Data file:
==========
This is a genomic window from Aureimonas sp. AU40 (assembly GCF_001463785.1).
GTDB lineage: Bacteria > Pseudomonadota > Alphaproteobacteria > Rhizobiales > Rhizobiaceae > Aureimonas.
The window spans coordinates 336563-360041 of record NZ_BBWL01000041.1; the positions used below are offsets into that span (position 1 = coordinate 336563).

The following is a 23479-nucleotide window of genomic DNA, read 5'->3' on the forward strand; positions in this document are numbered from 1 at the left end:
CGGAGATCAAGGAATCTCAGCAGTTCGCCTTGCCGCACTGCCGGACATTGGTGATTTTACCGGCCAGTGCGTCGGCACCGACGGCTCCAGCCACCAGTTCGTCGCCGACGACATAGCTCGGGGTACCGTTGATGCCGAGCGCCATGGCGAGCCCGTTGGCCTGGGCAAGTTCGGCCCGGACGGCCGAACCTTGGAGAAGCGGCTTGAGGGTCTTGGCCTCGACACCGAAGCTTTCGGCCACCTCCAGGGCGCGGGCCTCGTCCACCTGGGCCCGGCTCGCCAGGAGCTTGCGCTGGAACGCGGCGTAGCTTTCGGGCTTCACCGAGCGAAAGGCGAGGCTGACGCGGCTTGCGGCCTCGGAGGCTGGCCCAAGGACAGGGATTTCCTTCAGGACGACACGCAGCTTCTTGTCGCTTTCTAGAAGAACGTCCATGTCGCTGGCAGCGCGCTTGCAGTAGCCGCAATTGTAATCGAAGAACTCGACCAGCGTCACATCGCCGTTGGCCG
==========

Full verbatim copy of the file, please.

This is a genomic window from Aureimonas sp. AU40 (assembly GCF_001463785.1).
GTDB lineage: Bacteria > Pseudomonadota > Alphaproteobacteria > Rhizobiales > Rhizobiaceae > Aureimonas.
The window spans coordinates 336563-360041 of record NZ_BBWL01000041.1; the positions used below are offsets into that span (position 1 = coordinate 336563).

The following is a 23479-nucleotide window of genomic DNA, read 5'->3' on the forward strand; positions in this document are numbered from 1 at the left end:
CGGAGATCAAGGAATCTCAGCAGTTCGCCTTGCCGCACTGCCGGACATTGGTGATTTTACCGGCCAGTGCGTCGGCACCGACGGCTCCAGCCACCAGTTCGTCGCCGACGACATAGCTCGGGGTACCGTTGATGCCGAGCGCCATGGCGAGCCCGTTGGCCTGGGCAAGTTCGGCCCGGACGGCCGAACCTTGGAGAAGCGGCTTGAGGGTCTTGGCCTCGACACCGAAGCTTTCGGCCACCTCCAGGGCGCGGGCCTCGTCCACCTGGGCCCGGCTCGCCAGGAGCTTGCGCTGGAACGCGGCGTAGCTTTCGGGCTTCACCGAGCGAAAGGCGAGGCTGACGCGGCTTGCGGCCTCGGAGGCTGGCCCAAGGACAGGGATTTCCTTCAGGACGACACGCAGCTTCTTGTCGCTTTCTAGAAGAACGTCCATGTCGCTGGCAGCGCGCTTGCAGTAGCCGCAATTGTAATCGAAGAACTCGACCAGCGTCACATCGCCGTTGGCCG